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[ferret_users] Trick to enhance SHADE figures under a vector graphics software

Dear Ferret users,

I'm a beginner under ferret and I came up with a trick to enhance the appearance of my figures that involve the SHADE command. Perhaps it will be of interest to some of you.

Limitations: the trick does not work well with the FILL command (use SHADE instead), and is not suitable for figures having many (10+) levels inside the colorbar. The trick also requires the Inkscape graphics software (freely available over many platforms). Of course it should be possible to do the same under Corel Draw or Illustrator; I just don't have access to these tools.

From what I understand by playing with figures produced with the SHADE command, ferret 'paints' these figures using thin rectangles (slabs), and starts a new rectangle each time it comes across a different color (a different level in the colorbar). If you open a postscript or pdf file under any viewer that uses anti-aliasing (most Acrobat Reader and the latest Evince have this feature enabled), the thin rectangles will show as ugly 'lines' covering the figure.

Figures produced with the FILL command do not show these lines, but they are somewhat bigger in size as the number of rectangles is nearly doubled (they are overlapped). These hundreds of rectangles make the figures hard to modify under vector graphics software.

The basic idea is to bring together all rectangles of the same color, so that they become a single entity (a filled path). The result looks like a jigsaw puzzle with each color (level) being one piece of the puzzle. It is then easy to apply changes such as modification of the colors, add gradients, simplify path, etc.


use etopo40
! We want a postscript file
set mode metafile
! We will draw the North Atlantic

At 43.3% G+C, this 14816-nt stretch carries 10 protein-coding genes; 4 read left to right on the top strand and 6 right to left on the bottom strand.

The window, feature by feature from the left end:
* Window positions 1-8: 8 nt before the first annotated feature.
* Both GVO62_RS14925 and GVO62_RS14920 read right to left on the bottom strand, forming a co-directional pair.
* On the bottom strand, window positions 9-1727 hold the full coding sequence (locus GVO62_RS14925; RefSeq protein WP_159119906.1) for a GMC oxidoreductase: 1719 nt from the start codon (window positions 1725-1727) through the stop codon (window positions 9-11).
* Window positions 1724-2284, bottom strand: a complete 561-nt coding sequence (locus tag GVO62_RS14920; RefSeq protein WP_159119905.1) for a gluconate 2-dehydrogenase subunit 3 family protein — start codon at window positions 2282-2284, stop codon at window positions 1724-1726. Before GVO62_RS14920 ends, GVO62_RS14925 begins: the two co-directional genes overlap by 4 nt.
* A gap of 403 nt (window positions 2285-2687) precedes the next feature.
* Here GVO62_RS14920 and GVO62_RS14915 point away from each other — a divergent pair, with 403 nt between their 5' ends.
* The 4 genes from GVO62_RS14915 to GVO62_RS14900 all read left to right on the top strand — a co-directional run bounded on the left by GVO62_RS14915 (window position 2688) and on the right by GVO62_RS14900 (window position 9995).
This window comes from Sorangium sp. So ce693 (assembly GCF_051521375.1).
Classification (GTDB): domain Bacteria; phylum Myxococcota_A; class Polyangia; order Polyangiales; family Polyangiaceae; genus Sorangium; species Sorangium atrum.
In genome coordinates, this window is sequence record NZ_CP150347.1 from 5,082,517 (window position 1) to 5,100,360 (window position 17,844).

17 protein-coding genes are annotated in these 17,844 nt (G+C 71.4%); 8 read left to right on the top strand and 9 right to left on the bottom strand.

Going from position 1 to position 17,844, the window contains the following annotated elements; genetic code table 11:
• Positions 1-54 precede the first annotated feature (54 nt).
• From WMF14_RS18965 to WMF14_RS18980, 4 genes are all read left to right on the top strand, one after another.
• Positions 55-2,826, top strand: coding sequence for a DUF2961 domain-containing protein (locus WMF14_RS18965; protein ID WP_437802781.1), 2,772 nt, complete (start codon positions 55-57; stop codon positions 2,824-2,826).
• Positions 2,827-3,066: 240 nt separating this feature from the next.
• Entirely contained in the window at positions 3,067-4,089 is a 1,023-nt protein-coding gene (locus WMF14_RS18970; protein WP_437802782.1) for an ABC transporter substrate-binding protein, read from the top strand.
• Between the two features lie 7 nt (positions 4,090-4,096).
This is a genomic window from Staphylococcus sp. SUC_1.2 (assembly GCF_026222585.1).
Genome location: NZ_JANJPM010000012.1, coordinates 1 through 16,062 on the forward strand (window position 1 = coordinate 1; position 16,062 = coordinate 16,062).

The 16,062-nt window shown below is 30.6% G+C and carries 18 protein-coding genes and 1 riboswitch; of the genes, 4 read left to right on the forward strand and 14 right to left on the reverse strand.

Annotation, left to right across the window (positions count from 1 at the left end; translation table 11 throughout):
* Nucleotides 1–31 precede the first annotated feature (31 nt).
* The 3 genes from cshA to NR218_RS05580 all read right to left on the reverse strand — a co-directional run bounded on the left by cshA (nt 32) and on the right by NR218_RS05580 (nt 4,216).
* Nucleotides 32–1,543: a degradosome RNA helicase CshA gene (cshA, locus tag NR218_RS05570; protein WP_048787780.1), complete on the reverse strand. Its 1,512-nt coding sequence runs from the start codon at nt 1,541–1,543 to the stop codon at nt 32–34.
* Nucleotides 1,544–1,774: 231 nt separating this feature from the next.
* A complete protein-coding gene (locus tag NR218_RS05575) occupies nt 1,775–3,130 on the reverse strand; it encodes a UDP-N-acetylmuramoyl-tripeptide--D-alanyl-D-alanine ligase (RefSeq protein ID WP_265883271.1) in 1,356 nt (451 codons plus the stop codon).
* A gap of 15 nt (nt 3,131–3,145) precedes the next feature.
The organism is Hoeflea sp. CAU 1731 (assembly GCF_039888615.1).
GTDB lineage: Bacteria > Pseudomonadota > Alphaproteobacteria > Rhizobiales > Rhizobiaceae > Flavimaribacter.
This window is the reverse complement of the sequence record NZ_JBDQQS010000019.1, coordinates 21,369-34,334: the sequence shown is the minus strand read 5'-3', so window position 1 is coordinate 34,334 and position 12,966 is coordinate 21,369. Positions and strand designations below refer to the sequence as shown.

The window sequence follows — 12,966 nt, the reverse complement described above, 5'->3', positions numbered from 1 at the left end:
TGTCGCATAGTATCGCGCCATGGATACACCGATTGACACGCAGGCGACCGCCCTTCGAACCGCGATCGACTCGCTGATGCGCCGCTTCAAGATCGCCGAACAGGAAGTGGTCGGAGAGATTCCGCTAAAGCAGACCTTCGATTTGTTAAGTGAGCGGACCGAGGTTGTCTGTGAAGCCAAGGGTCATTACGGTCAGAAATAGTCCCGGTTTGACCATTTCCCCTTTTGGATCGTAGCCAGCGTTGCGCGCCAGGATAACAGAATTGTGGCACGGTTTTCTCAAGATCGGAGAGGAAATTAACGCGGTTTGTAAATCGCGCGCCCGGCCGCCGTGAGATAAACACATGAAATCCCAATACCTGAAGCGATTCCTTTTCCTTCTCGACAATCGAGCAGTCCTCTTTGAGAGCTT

set region/X=-80:0/Y=0:70
! Roughly adjust window x/y aspect so that things are not too ugly
set window/aspect=1.4
! We will paint Earth with a solid color
let earth = if rose[d=1] ge 0. then 0. else (-1.E+34)
! Draw a few levels for ocean depths
shade/levels=(-inf)(-4000,0,1000)/pal=bluescale rose[d=1]
! Overlay the Earth, painted in dark gray
shade/over/nokey/nolab/noaxes/pal=gray_dark earth
! We could go fancier but stop here and close the metafile
ppl clsplt
! Convert metafile to postscript
spawn Fprint -p portrait -o toto.ps metafile.plt
! Convert postscript to svg (for Inkscape)
spawn pstoedit -f plot-svg toto.ps toto.svg
! done, now let's load the svg file into Inkscape.

Open the svg file into Inkscape. Note the ugly lines caused by the anti-aliasing of Inkscape.

Start by ungrouping the figure (shift-control-g). You will see that the SHADE command produced hundreds of thin individual slabs. We want to operate a fusion of the slabs sharing a same color. Thus we want to 'Select objects by color'.

Let's start with Earth (dark gray slabs). Click on any of these Earth slab and hit shift-control-f which gives information about the color. Note the first 6 values of the color code in the bottom-right part (4c4c4c) which means dark gray. Now we will ask Inkscape to select all the objects sharing this attribute. Type ctrl-f (find) and insert the color code in the Style box. Hit 'Search'. Now all dark gray slabs should be selected.

The next step is to convert the dark gray slabs into one path. This function is under 'Path' menu, and then 'Union'. Note that the dark gray slabs are replaced by a unique solid, nice-looking dark gray Earth. Just do the same for the other colors inside the colorbar.

The resulting file is about twice the size of the original postscript. I find this a small price to pay as the resulting file allows all the advanced manipulations possible with paths. And the ugly lines are gone.

I'm far from being a ferret or inkscape wizard, so please keep me in touch if you have any suggestions or improvements over the above procedure.


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